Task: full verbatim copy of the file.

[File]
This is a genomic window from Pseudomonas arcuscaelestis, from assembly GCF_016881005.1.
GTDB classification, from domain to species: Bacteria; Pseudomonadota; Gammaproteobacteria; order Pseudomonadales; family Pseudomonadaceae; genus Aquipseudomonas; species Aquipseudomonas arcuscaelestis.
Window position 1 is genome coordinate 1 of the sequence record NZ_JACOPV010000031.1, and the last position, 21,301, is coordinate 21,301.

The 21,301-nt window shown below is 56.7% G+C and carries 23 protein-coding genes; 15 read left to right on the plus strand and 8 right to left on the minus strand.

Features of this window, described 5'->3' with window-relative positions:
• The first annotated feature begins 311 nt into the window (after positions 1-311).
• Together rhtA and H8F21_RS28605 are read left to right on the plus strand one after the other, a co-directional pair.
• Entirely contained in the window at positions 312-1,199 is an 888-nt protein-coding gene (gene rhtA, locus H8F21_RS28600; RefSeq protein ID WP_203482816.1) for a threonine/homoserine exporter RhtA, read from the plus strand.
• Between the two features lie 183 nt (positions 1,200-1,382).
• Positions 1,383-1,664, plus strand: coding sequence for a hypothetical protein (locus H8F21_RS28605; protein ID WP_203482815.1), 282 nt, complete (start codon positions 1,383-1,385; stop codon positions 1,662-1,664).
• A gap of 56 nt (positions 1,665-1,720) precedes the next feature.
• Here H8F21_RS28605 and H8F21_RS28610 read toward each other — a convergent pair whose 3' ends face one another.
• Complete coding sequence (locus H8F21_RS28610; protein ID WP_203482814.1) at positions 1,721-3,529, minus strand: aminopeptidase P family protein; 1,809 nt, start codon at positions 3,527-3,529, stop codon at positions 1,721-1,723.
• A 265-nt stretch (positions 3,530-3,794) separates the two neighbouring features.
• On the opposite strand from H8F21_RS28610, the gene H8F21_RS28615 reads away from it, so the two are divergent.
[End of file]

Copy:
This is a genomic window from Pseudomonas arcuscaelestis, from assembly GCF_016881005.1.
GTDB classification, from domain to species: Bacteria; Pseudomonadota; Gammaproteobacteria; order Pseudomonadales; family Pseudomonadaceae; genus Aquipseudomonas; species Aquipseudomonas arcuscaelestis.
Window position 1 is genome coordinate 1 of the sequence record NZ_JACOPV010000031.1, and the last position, 21,301, is coordinate 21,301.

The 21,301-nt window shown below is 56.7% G+C and carries 23 protein-coding genes; 15 read left to right on the plus strand and 8 right to left on the minus strand.

Features of this window, described 5'->3' with window-relative positions:
• The first annotated feature begins 311 nt into the window (after positions 1-311).
• Together rhtA and H8F21_RS28605 are read left to right on the plus strand one after the other, a co-directional pair.
• Entirely contained in the window at positions 312-1,199 is an 888-nt protein-coding gene (gene rhtA, locus H8F21_RS28600; RefSeq protein ID WP_203482816.1) for a threonine/homoserine exporter RhtA, read from the plus strand.
• Between the two features lie 183 nt (positions 1,200-1,382).
• Positions 1,383-1,664, plus strand: coding sequence for a hypothetical protein (locus H8F21_RS28605; protein ID WP_203482815.1), 282 nt, complete (start codon positions 1,383-1,385; stop codon positions 1,662-1,664).
• A gap of 56 nt (positions 1,665-1,720) precedes the next feature.
• Here H8F21_RS28605 and H8F21_RS28610 read toward each other — a convergent pair whose 3' ends face one another.
• Complete coding sequence (locus H8F21_RS28610; protein ID WP_203482814.1) at positions 1,721-3,529, minus strand: aminopeptidase P family protein; 1,809 nt, start codon at positions 3,527-3,529, stop codon at positions 1,721-1,723.
• A 265-nt stretch (positions 3,530-3,794) separates the two neighbouring features.
• On the opposite strand from H8F21_RS28610, the gene H8F21_RS28615 reads away from it, so the two are divergent.